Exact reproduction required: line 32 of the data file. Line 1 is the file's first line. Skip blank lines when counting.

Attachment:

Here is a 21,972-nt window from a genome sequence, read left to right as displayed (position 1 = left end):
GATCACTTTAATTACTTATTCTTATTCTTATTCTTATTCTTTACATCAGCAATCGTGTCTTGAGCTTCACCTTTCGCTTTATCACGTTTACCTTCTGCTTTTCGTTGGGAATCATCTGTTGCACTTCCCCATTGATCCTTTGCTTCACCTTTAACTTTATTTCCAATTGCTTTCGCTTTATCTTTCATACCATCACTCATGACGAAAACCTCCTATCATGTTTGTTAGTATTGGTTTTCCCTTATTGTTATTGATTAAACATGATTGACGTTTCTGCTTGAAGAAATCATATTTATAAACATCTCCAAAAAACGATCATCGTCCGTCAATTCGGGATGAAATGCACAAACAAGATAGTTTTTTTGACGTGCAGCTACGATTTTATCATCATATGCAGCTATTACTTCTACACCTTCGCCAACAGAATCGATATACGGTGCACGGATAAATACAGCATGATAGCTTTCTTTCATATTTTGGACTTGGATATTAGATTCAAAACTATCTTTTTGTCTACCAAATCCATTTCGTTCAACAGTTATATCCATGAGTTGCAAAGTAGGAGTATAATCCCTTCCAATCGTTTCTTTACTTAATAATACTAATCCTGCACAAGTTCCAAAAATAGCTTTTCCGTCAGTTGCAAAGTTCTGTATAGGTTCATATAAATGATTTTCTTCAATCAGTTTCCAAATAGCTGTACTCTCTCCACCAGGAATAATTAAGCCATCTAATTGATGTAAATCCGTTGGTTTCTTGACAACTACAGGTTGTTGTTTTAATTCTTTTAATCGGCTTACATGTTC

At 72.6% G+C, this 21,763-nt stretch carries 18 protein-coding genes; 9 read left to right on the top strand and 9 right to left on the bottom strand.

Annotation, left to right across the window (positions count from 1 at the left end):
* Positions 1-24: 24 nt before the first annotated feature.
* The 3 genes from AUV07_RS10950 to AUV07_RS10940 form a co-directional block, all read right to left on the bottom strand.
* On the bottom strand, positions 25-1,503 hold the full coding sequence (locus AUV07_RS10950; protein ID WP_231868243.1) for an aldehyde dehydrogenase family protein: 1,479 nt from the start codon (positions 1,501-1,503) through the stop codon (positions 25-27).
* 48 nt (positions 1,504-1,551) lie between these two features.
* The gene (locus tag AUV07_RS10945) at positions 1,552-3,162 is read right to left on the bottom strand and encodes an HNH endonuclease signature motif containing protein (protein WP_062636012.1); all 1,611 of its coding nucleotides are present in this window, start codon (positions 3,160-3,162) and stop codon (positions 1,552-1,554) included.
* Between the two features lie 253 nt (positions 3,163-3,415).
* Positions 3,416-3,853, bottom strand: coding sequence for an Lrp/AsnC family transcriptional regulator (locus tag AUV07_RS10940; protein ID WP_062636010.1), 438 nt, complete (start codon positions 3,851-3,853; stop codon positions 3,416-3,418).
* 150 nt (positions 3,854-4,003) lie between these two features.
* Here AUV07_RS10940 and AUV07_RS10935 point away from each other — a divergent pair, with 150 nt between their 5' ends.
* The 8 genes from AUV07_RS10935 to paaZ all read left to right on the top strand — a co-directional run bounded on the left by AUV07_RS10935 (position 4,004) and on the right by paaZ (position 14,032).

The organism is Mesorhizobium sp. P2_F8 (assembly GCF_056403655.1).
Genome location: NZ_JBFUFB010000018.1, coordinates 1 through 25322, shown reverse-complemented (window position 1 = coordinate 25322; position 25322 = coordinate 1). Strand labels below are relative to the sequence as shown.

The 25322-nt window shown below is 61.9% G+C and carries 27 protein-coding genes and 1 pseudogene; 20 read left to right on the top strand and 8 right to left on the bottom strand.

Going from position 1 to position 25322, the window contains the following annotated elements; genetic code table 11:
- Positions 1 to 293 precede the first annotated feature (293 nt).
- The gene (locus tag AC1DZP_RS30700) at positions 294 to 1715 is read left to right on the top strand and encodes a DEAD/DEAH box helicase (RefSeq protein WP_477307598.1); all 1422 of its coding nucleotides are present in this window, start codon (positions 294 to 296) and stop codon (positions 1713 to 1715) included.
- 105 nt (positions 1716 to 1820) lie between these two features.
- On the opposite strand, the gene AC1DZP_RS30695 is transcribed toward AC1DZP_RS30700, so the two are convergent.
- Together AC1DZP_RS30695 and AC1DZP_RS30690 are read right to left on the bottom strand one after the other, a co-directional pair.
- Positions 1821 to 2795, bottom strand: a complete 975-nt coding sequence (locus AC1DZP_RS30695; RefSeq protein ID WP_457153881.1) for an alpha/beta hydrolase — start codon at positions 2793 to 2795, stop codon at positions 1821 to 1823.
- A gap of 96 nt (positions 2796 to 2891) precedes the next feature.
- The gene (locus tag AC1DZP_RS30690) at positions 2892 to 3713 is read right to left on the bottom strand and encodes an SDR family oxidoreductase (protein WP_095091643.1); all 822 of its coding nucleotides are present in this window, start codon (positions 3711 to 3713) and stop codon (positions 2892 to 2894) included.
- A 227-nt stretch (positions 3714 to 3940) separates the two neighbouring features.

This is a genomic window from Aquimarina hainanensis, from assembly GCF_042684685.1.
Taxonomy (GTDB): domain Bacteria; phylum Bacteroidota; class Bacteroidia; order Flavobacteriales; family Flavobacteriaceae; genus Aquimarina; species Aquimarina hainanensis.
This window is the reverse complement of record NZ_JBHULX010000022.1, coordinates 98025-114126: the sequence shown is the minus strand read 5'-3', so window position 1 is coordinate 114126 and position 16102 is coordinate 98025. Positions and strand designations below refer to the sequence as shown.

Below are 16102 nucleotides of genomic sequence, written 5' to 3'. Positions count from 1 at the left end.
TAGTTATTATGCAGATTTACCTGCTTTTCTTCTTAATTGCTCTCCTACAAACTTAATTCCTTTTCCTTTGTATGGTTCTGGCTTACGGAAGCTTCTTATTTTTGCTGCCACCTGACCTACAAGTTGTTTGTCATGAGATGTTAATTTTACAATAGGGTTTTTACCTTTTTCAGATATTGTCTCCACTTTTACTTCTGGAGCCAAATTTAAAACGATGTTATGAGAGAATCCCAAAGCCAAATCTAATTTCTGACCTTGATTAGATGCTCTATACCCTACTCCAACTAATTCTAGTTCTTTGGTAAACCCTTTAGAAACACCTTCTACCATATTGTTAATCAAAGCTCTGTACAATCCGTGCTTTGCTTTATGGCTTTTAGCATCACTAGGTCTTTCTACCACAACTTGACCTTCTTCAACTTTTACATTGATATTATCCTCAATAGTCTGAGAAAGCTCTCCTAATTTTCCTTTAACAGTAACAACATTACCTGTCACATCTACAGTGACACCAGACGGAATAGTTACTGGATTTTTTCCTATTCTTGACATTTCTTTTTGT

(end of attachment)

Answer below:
TAGTTATTATGCAGATTTACCTGCTTTTCTTCTTAATTGCTCTCCTACAAACTTAATTCCTTTTCCTTTGTATGGTTCTGGCTTACGGAAGCTTCTTATTTTTGCTGCCACCTGACCTACAAGTTGTTTGTCATGAGATGTTAATTTTACAATAGGGTTTTTACCTTTTTCAGATATTGTCTCCACTTTTACTTCTGGAGCCAAATTTAAAACGATGTTATGAGAGAATCCCAAAGCCAAATCTAATTTCTGACCTTGATTAGATGCTCTATACCCTACTCCAACTAATTCTAGTTCTTTGGTAAACCCTTTAGAAACACCTTCTACCATATTGTTAATCAAAGCTCTGTACAATCCGTGCTTTGCTTTATGGCTTTTAGCATCACTAGGTCTTTCTACCACAACTTGACCTTCTTCAACTTTTACATTGATATTATCCTCAATAGTCTGAGAAAGCTCTCCTAATTTTCCTTTAACAGTAACAACATTACCTGTCACATCTACAGTGACACCAGACGGAATAGTTACTGGATTTTTTCCTATTCTTGACATTTCTTTTTGT